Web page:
It has been suggested that Peace be upon him be merged into this article. (Discuss) Proposed since April 2021.

Islam uses a number of "conventionally complimentary phrases" or durood, sometimes called Islamic honorifics, ‘blessings’, ‘titles’ or even ‘prayers’.[1] The "honorifics" either praise (e.g. "Subhanahu wa-ta’ala", in the case of Allah), or wish good things (such as "prayers and peace", "Allāh be pleased with them") for Muhammad, another prophet or other objects of the honorific. In Arabic writing (and speaking) they follow the name of the object of the honorific fully spelled out (fully enunciated), while in English language sources they are sometimes abbreviated, ("Allah (swt)" or "Muhammad (pbuh)"), sometimes spelled out ("Abdurrahman ibn Abi Bakr, Radi-Allahu anhu"),[2] sometimes appear spelled out in Arabic,[3] and sometimes appear as a typographic ligature of Arabic calligraphy.[4]

Unlike conventional honorifics they follow, rather than precede, the name of the individual being noted. (They are distinct from honorifics such as "Hadrat-i Muhammad", the Persian title given Muhammad, which precedes his name,[1] or titles for distinguished Muslims such as Mawlānā or Sheikh.) (The term durood may be limited to the prophets in Islam, or go beyond "conventionally complimentary phrases" into short prayers,[5][6] honorifics for scholars or companions follow the same pattern as durood but are not prayers.)

Some Muslims preach against the use of abbreviations in honorifics, insisting on the entire phrase spelled out, quoting a hadith in support of this.[7][8]

Ṣallā Allāhu ʿalayhu wa-sallam written in Arabic calligraphy
Ṣallā Allāhu ʿalayhu wa-sallam written in Arabic calligraphy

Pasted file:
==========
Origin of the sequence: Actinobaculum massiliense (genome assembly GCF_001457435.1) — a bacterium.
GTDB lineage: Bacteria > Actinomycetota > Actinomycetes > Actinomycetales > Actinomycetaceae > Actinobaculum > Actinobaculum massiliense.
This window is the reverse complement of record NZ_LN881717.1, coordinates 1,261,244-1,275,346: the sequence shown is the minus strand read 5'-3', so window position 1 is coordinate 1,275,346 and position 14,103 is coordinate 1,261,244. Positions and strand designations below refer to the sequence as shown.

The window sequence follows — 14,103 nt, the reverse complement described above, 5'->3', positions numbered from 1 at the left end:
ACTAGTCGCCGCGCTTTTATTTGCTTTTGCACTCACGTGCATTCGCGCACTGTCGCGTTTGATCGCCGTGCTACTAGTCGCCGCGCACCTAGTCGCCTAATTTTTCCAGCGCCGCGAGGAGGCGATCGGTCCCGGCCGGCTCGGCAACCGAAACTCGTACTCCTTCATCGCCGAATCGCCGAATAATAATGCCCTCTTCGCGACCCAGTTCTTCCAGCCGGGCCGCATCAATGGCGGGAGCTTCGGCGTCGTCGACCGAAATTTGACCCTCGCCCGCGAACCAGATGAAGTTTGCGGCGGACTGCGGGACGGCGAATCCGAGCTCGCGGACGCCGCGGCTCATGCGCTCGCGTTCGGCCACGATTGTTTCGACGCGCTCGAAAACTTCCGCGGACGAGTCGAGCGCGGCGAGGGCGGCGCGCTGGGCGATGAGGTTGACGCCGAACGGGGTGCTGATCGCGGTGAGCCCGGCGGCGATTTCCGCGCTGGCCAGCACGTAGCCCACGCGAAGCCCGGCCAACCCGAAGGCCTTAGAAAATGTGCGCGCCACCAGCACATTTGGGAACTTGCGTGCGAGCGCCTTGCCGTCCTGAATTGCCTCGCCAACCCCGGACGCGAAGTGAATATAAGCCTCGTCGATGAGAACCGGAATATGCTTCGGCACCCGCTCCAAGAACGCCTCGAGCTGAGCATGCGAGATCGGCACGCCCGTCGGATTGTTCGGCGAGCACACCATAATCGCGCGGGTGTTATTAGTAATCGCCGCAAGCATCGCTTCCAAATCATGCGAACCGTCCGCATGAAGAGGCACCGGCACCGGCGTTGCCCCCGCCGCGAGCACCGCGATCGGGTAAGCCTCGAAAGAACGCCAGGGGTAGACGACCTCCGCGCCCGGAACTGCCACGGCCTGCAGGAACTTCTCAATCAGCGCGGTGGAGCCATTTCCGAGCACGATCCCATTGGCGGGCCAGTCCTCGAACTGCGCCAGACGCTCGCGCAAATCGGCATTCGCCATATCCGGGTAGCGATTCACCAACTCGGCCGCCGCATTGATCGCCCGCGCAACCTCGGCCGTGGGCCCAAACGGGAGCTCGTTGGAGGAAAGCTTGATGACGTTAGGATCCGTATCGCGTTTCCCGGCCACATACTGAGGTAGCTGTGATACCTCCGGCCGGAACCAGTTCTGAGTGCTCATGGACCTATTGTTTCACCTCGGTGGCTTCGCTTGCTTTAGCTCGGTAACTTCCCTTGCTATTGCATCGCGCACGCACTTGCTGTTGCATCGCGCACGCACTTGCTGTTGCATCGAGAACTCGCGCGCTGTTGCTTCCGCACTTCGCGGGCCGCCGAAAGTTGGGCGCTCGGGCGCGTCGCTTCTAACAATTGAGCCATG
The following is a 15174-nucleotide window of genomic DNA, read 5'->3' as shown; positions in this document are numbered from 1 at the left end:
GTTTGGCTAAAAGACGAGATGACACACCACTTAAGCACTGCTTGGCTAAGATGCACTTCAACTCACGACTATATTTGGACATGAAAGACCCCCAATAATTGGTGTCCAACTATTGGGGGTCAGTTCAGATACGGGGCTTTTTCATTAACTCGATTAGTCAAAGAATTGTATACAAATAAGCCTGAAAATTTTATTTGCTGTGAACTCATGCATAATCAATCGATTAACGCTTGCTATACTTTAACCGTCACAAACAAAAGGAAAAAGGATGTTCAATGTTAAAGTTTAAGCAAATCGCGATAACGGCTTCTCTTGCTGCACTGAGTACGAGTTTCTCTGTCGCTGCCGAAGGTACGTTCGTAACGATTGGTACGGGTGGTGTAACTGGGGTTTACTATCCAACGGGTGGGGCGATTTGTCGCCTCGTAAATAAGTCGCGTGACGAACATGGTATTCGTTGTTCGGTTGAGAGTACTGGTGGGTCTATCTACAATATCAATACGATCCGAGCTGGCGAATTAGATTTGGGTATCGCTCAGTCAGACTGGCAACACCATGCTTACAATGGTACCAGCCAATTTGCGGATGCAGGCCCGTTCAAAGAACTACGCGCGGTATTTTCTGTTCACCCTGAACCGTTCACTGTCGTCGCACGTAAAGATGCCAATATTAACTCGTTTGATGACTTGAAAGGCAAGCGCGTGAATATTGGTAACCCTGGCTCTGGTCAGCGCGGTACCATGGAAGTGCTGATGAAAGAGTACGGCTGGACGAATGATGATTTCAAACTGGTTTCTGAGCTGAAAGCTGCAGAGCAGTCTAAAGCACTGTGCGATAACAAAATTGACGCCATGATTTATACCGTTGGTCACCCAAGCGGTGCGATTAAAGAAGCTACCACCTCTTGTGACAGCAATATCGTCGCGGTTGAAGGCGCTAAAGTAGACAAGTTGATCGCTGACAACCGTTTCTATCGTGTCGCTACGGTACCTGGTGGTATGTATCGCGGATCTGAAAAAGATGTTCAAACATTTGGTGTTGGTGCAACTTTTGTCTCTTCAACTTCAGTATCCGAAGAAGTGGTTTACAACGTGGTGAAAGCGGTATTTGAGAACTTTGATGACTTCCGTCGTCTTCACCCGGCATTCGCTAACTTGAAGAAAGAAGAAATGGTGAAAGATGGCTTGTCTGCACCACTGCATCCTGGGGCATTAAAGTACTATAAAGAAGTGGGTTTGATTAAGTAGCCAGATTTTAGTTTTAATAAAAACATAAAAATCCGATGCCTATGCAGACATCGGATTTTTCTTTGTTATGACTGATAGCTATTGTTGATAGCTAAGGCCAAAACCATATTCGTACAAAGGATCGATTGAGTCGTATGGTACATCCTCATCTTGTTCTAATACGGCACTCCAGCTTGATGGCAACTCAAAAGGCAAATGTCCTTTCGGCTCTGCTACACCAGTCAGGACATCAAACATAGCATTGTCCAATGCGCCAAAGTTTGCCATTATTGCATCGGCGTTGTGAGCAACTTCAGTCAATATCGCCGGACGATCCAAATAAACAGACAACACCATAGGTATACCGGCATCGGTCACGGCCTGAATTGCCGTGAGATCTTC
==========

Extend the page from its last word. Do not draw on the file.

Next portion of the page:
Scriptural basis

The honorifics for Muhammad are based on a Quranic verse according to one source:

"Indeed, Allah confers blessing upon the Prophet, and His angels [ask Him to do so]. O you who have believed, ask [Allah to confer] blessing upon him and ask [Allah to grant him] peace." - Qur'an 33:56[citation needed]

A hadith narrated by Abu Hurayrah states: The Messenger of Allah said:

"Whoever sends one salah (prayer) upon me, Allah will send ten upon him."

Honorifics applying to God

Applied to Muhammad and his family

"Blessings of Allah be upon him and his family and peace" (as a more famous phrase by Shia Muslims)
"Blessings of Allah be upon him and his family and peace" (as a more famous phrase by Shia Muslims)

Further information: Peace be upon him and Salawat

These are also called Darood Shareef.

Arabic Transliteration Translation Used in an example (honorific simplified in form)
عليه الصلاة والسلام ‘alay-hi ’ṣ-ṣalātu wa’s-salām "Upon him be prayers and peace" "The Messenger of Allāh (′alayhi as-salātu was-salām) ..."
عليه وعلى آله الصلاة والسلام ‘alay-hi wa-‘ala āali-hi ’ṣ-ṣalātu wa’s-salām "Upon him and on his family be prayers and peace"[8] "The Messenger of Allāh (′alayhi wa-′ala 'ālihi aṣ-ṣalāt was-salām) ..."

Applied to angels and prophets

Applies to the archangels (Jibril, Mikhail, etc ) as well as any other Islamic prophets preceding Muhammad (Isa as, Musa as, Ibrahim as etc).

Applied to companions or enemies of Muhammad

Used after companions ("Aṣ-Ṣaẖābah") of Muḥammad

Used after enemies (Arabic: العَدُوّ, al-‘aduww) of Muḥammad

Applied to scholars and saints

Applies to highly revered scholars and men thought to be of high spiritual rank.

See also

References

  1. ^ a b c d e "Islamic Terminology". islamic-dictionary. Retrieved 8 December 2016.
  2. ^ example: "History of Islamic Civilization/The Formative Period of Islam". wikibooks. Retrieved 8 December 2016.
  3. ^ example: "Ettiquettes of writing Allah, prophet, scholars". ahlalhdeeth.com. Retrieved 8 December 2016.
  4. ^ example: b. Ibrahim (iMuslim), Mehzabeen (January 12, 2012). "Add Images of Islamic Phrases to Your WordPress Posts using Shortcodes". muslim matters. Retrieved 9 December 2016.
  5. ^ Haroon, Anwar (21 October 2015). SAMAA' "Glorifying God Almighty Allah And His Holy Prophet Muhammad (Peace ... Xlibris. ISBN 9781514415375.[self-published source]
  6. ^ Saahib, Hazrat Moulana Manzoor Nu’maani. What is Islam ? for Non Muslim. The Way of Islam. pp. 60–61. Retrieved 9 December 2016.
  7. ^ Estes, Yusuf. "SWT? SAWS? PBUH? 786? (OK?)". Just ask Islam. Retrieved 9 December 2016.
  8. ^ a b c d - Etiquette, Morals and Heart-Softeners » The Heart Softeners » Supplications prescribed in Shareeah. 47976: Ruling on writing (S) or (SAWS) etc| Islam Question and Answer|21 September 2004